We recently featured the Super Blood Moon which occurred on the 26th of May 2021. This was a lunar eclipse, when the Sun, the Earth and the Moon (in that order) were in a perfectly straight line, and the Moon was fully obscured by Earth’s shadow, giving it a reddish hue.
Did you see it? We showed some photos in yesterday’s Mailbag taken by Jane and myself showing the view from Melbourne, Australia. The diagram below shows what actually happened.
Another astrological event will occur on June 10, 2021, an annular solar eclipse.
A solar eclipse occurs when the Moon passes between Earth and the Sun, and partly or fully obscures the image of the Sun, depending on where you are viewing from on the Earth. You will how it differs to a lunar eclipse when you compare the above diagram with the following one:
However, this solar eclipse is not going to be a total eclipse. You may wonder why not, and why it is called an annular solar eclipse.
The reason is that the moon does not have a circular orbit around the earth, it is actually an elliptical (or oval) shaped path.
An annular eclipse occurs when the Moon is at is farthest from the Earth, making it appear smaller. This means that, from our viewpoint here on earth, it is unable to entirely block the Sun, and a ring of light shows around the edge, and looks a bit like a halo.
This ring of light is called an annulus, or ring of fire and looks like this:
As an aside, there will be another eclipse on the 4th of December 2021, and this one will be a total solar eclipse, because the moon will be at its closest point to the Earth and so will look bigger to us, and will therefore cover the whole of the sun.
Of course, a solar eclipse is only visible in places where it is daylight when it actually occurs (as when it is night, we can’t see the sun, anyway!). This particular annular eclipse will be fully visible from parts of northeastern Canada, Greenland, the Arctic Ocean (passing over the North Pole), and the Russian Far East.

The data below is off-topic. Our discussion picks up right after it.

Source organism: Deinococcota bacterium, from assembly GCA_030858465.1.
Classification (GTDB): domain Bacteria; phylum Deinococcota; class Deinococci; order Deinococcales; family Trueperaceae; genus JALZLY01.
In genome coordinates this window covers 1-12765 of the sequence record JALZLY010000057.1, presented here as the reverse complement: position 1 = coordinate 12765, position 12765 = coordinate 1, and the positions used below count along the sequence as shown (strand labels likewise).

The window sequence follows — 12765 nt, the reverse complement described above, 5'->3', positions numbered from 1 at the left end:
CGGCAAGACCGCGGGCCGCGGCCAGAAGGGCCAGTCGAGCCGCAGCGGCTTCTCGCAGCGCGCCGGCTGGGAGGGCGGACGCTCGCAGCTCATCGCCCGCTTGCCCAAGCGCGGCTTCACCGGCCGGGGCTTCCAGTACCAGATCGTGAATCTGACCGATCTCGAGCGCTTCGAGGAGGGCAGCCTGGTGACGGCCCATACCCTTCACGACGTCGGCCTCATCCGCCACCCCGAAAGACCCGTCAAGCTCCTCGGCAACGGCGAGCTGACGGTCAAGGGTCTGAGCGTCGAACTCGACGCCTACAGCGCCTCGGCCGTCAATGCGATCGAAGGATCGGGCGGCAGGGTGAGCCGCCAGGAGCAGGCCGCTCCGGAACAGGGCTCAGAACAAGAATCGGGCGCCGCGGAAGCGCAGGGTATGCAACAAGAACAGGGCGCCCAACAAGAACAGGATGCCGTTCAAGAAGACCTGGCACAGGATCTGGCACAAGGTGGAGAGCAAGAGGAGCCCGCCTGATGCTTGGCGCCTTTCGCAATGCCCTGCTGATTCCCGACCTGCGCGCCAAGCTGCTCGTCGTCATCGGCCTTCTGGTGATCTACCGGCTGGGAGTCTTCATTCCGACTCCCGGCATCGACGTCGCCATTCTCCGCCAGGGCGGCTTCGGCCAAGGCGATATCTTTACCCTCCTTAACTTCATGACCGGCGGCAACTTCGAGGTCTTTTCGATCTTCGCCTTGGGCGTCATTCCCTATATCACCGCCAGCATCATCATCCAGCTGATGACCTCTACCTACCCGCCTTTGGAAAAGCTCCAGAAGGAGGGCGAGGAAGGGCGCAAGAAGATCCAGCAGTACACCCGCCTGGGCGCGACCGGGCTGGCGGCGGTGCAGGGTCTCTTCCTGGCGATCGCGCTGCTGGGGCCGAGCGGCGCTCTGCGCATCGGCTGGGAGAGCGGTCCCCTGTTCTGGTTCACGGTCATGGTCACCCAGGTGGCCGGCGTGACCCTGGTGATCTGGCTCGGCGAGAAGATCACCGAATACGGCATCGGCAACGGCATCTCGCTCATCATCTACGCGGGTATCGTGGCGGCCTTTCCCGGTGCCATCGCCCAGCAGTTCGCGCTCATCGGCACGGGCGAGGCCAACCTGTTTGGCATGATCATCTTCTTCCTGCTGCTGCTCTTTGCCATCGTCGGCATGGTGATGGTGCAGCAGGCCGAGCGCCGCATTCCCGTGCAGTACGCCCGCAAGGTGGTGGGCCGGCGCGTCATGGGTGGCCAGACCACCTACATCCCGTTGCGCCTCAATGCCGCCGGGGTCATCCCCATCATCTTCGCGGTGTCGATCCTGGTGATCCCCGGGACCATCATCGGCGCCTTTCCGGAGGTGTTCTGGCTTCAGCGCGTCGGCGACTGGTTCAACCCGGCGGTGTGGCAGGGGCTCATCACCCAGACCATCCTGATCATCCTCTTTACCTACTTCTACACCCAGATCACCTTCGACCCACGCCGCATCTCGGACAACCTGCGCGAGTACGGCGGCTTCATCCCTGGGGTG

It will appear as a partial eclipse from a region thousands of kilometres wide, which includes northern and eastern North America, most of Europe. and northern Asia,1 starting at approximately 8.12pm UTC till approximately 1.12am UTC.
Unfortunately, it won’t be visible in most of the southern hemisphere, including Australia, New Zealand, and Oceania, at all.
The following diagram might give you some idea of the path it will follow over the five hour range of it's visibility:
HOWEVER, if you are in a part of the world where this annular eclipse will be visible, please be reminded that you must NEVER view any solar eclipse with the naked eye, sunglasses, camera viewfinder or binoculars. You could cause irreparable damage to your eyes even just looking at the annular ring.
The only safe way to do it is using an approved solar filter which you should source from a qualified, reputable source if you want to view it directly.
Instead, if you are interested, we recommend that you watch the eclipse in some other broadcasted way. For example, this link will become active when the eclipse begins at about 8.12pm UTC or 6.12pm AEST:
Alternatively, your local news service will probably give a report and safe view after the event.
We wish you good viewing whichever media option you choose, but please do NOT look at it directly without an appropriate solar filter.
- With thanks to Wikipedia